Empiricism and Psychology: The harmony of being at odds
In this post, the contrast between empiricism and psychology is briefly discussed
During my last few engagements and following recent trends, I have been observing two worlds in which I co-exist at odds. The world of empiricism and hard sciences and the world of human sciences or psychology. The so-called ‘tree hugger’ (as it is sometimes dismissively called) and the unwavering pragmatist. As someone who has a strong background in both of these, this is not only an extrinsic observation but also an intrinsic one.
How do you reconcile the world of engineering challenges like control systems which provide constant empirical feedback with the non-causal nature of working with people? On top of this, as coaches, we are challenged to step into organizations and facilitate quantifiable practical change.
When considering wider change, people are the influencers of the culture and the wider organizational system. If we then try to facilitate change in a non-causal context and desire immediate results that can be mathematically quantified, it comes as no surprise that an inherent tension exists.
I have worked in organizations where Scrum Masters were called ‘blah-blah’ men. They were silent influencers having conversations which seemingly did not have an impact on the ‘real’ world. This, of course, was not the case. The challenge emerges that the truth becomes extremely subjective to the perception. This tends to create some organizational tension.
Although these worlds seem to be in contrast and at odds I believe that harmony is what needs to be pursued. Music presents a great metaphor for the next generation of skills that need to evolve. I’m pretty sure that when rock music first made its appearance, the concept of including a violin was the last option on the table. However, today some of the most iconic rock albums include the violin. The synergy created something unexpected and timeless.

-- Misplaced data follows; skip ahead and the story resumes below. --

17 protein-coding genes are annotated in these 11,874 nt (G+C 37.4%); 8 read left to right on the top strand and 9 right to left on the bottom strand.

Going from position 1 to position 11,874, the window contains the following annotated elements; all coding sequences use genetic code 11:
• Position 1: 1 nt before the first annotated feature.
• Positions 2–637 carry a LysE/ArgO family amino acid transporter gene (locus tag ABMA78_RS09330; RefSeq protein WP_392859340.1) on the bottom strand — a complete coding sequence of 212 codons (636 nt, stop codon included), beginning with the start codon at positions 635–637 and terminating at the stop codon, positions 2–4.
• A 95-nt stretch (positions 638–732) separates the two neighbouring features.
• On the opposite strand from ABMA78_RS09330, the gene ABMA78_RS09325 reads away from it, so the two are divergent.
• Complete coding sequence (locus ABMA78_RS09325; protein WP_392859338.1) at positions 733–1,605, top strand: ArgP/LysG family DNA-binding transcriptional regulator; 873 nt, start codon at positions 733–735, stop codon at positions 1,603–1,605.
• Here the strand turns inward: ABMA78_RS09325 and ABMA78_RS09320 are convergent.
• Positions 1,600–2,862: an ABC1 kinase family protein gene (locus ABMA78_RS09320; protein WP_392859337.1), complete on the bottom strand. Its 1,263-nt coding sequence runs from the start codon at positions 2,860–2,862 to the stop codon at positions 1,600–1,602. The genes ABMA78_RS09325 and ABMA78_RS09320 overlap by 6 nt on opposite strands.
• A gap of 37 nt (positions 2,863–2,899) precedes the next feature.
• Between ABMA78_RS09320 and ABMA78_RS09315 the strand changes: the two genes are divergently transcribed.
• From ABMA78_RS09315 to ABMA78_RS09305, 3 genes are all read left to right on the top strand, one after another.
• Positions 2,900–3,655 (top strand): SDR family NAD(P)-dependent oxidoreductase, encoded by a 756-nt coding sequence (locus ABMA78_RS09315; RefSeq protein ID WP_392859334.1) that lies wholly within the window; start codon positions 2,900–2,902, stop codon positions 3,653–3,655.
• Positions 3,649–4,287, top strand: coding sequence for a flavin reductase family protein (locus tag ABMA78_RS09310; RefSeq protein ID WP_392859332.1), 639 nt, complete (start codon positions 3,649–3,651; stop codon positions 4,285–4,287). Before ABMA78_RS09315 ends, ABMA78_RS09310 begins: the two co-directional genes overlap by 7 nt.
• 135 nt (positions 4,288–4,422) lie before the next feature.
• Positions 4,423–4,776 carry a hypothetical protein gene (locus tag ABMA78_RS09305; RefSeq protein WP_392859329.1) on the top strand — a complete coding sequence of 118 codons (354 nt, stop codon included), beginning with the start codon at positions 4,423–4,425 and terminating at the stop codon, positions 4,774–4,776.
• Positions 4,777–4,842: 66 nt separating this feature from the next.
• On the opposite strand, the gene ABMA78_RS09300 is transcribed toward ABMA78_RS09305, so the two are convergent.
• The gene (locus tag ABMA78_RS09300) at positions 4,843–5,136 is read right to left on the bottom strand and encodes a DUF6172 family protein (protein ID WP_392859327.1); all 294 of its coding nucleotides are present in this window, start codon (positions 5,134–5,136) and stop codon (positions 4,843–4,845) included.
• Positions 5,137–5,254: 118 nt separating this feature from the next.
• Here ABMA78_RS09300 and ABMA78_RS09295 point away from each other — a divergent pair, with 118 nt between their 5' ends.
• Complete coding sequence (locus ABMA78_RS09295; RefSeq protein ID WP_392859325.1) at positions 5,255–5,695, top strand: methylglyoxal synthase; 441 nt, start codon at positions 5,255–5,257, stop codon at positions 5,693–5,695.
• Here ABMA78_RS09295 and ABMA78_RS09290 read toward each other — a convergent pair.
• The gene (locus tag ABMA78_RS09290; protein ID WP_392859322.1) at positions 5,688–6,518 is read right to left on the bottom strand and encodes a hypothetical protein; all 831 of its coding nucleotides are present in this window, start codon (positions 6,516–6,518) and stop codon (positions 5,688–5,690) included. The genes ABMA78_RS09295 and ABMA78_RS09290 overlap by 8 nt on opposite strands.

Two worlds colliding in harmony bringing about an unexpected experience of delight. In the age of Millennials and Generation Z people want to be accepted and included in organizations which fully acknowledge them not just for the skills that they bring, but for the people that they are. The culmination of truly being good at being human and purposefully honed skills becomes the environment in which true harmony can exist.
The harmony of empirical sciences and human sciences is thus becoming more and more relevant to today’s organizations. In order to deliver true delight, the world of ‘hard’ science and ‘soft’ science need to join forces in a whole new set of ways.
It’s time to bring a soft hand to a ‘hard’ world and a firm touch to a ‘soft’ world. As coaches, this is the art that we dabble in.